The Gift of the Red River Jig is a traditional tale offering one version of the origin of the famous Métis Red River Jig. When Ambroise goes on his first fur trading trip with his father, the Red River serves up a melody. As Ambroise’s father plays the fiddle, the men compete with an array of dance steps, from Orkney to French to Scottish to Anishnaabe to Métis. Young Ambroise blends what he learns and a tradition is born. The story is told in narrative and dialogue. The book concludes with information about this traditional tale and the Métis people.
The book is divided into chapters and has a Contents. The text is composed of a variety of sentence types. Uppercase letters are used to create proper nouns out of the words My Boy and Brown Bear. Illustrations support the text but not all scenes are illustrated. Turtle Island Circle provides extension activities.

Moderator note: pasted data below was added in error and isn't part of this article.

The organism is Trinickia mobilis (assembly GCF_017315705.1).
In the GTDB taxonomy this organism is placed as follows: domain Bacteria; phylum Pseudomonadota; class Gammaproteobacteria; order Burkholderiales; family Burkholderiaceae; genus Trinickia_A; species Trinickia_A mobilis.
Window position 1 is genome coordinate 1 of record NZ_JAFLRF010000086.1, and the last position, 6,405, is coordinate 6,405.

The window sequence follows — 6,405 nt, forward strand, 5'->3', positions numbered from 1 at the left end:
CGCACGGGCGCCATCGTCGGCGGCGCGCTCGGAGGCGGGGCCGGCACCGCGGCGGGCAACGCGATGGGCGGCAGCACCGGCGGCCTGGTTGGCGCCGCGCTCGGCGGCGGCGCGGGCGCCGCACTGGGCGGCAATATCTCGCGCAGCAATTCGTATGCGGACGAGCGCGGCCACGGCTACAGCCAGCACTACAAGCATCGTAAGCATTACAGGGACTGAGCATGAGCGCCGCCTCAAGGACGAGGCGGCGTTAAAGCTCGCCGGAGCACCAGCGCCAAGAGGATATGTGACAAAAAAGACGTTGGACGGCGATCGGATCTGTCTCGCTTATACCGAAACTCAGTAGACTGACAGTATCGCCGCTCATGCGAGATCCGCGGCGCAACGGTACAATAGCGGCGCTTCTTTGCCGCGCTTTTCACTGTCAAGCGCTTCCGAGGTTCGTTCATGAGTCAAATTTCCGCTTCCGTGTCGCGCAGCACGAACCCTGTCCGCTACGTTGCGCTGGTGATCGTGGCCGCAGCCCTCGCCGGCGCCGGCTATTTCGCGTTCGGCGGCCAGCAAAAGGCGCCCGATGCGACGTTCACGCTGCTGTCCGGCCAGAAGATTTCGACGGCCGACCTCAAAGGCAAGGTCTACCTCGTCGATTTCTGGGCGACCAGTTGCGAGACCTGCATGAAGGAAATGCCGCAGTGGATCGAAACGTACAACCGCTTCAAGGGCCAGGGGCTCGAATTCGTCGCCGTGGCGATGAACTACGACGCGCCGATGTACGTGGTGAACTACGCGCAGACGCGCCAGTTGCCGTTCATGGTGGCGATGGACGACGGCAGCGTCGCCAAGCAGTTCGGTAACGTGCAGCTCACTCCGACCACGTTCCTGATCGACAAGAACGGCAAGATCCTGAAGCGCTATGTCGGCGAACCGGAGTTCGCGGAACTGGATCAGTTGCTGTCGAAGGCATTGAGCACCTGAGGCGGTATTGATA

Some words may require clarification, such as encounter, bedrolls, scurrying, factor, savoured, and agile. Some French and Métis words may require research, such as Ma Cherie, Pa Père, ceinture fléchée, Rugaboo, and galet.
This title is from the Turtle Island Voices series. Pique students’ interest in learning about Aboriginal peoples and cultures with exciting stories and information texts.
Invoice Title: TIV 4: GIFT OF RED RIVER JIG